Massage in general can help relieve aging symptoms or even help postpone the aging process. Massage can help relieve stress, depression and other mental ailments by releasing endorphins, releasing aches and pains, and protecting the Kidney Jing. It helps improve circulation, which can help remove toxins, and move fluids to and from parts of the body that may need nourishment. Massage can help tighten the skin and improve posture by loosening tight muscles, keeping a person looking youthful.  There is also a specific type of massage for the elderly called geriatric massage.  A geriatric massage session usually lasts no longer than 30 minutes because the client may be more fragile or sensitive. The massage is light and uses gentle hand motions as well as passive stretching which can help enhance blood circulation, combat depression, improve balance and flexibility, reduce the pain of arthritis, increase joint mobility/prevent stiffness, improve posture, and encourage overall well being.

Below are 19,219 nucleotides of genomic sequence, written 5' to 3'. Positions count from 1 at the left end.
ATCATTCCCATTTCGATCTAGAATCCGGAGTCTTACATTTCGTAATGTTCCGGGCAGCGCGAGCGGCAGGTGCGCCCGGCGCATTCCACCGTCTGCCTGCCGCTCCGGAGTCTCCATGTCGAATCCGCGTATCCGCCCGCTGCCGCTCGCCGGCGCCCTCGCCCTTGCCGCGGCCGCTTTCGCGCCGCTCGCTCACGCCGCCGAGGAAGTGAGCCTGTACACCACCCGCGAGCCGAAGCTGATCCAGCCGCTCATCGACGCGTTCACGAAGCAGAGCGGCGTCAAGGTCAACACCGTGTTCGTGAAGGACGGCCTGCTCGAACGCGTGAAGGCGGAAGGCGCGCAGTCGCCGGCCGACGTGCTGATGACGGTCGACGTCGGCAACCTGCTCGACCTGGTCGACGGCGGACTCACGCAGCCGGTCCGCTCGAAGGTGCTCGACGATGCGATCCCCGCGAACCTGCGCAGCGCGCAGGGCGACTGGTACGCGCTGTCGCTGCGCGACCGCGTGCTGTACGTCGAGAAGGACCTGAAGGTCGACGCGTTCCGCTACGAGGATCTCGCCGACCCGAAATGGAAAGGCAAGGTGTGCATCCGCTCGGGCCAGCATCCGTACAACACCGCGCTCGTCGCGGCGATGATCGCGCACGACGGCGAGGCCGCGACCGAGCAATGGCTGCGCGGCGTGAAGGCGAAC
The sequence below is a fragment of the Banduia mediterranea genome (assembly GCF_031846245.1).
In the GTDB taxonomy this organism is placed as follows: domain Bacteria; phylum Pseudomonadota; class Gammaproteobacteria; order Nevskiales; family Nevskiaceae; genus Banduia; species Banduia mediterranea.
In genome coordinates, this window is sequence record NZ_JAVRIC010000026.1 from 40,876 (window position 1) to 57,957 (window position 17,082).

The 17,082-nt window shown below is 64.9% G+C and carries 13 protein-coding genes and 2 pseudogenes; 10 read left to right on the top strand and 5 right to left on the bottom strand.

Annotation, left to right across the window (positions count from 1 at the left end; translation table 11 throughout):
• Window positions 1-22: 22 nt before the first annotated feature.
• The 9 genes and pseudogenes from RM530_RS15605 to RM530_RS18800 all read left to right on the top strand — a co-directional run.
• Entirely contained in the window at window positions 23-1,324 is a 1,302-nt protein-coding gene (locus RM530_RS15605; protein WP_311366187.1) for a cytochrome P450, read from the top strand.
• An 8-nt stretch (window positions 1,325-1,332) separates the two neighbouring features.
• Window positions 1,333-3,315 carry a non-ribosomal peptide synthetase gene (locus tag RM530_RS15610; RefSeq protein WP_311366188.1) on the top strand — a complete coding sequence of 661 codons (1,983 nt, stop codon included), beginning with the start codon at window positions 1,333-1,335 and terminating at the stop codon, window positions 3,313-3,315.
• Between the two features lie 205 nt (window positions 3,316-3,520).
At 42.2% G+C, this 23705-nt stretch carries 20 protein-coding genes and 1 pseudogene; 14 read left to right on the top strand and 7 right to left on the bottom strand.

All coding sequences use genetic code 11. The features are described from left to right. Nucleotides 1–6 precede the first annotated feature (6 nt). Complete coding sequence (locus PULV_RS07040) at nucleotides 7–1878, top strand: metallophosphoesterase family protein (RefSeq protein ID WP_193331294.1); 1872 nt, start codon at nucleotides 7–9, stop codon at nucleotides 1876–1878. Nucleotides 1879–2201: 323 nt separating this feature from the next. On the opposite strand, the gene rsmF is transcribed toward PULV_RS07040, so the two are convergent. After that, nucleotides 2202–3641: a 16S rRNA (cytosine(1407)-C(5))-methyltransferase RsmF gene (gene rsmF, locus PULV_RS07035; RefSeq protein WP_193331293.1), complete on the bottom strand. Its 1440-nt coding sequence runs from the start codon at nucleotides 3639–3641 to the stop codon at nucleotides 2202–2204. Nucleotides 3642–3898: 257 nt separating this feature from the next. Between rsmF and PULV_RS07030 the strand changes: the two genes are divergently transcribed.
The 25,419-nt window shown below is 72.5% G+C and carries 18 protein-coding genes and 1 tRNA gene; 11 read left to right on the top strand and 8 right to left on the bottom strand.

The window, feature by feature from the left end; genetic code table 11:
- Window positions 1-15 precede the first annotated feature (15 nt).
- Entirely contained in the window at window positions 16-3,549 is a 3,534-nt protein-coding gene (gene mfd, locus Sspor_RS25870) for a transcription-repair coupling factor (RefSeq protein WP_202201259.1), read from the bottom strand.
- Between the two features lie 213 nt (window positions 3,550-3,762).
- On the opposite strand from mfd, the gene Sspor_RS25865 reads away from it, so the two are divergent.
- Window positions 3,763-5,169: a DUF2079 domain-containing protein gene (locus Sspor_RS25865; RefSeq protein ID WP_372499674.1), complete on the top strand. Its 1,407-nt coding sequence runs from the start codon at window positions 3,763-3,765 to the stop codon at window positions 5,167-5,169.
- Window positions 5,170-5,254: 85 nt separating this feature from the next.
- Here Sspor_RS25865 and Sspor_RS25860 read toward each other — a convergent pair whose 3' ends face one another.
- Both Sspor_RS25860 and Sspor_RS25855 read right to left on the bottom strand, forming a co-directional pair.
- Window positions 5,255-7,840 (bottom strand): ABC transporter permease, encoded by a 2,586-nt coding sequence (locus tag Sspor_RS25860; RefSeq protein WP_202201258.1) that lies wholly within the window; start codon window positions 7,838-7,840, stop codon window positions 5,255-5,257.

Both Western and Eastern medicine recognize that aging is inevitable but also that life can be extended by using techniques to prevent age related diseases and afflictions. The views on what causes aging and how to have a healthier happier life are, however, different. Western medicine tries to find the best new technology to remove symptoms of aging as they appear and points to aging itself as the cause of age related pathology. Eastern medicine sees aging as a process of depletion throughout a person’s life and if you want a long healthy life you must take care of yourself along the entirety of your life span.


Thursday, July 3, 2014

Essential Oils & Asthma

There are 2 areas to discuss here:

  •      General precautions for using all essential oils for someone with asthma or wheezing.
  • 2      Specific oils and methods to assist in opening the lungs for someone with asthma or wheezing.

General Precautions for Using All Essential Oils for Someone with Asthma or Wheezing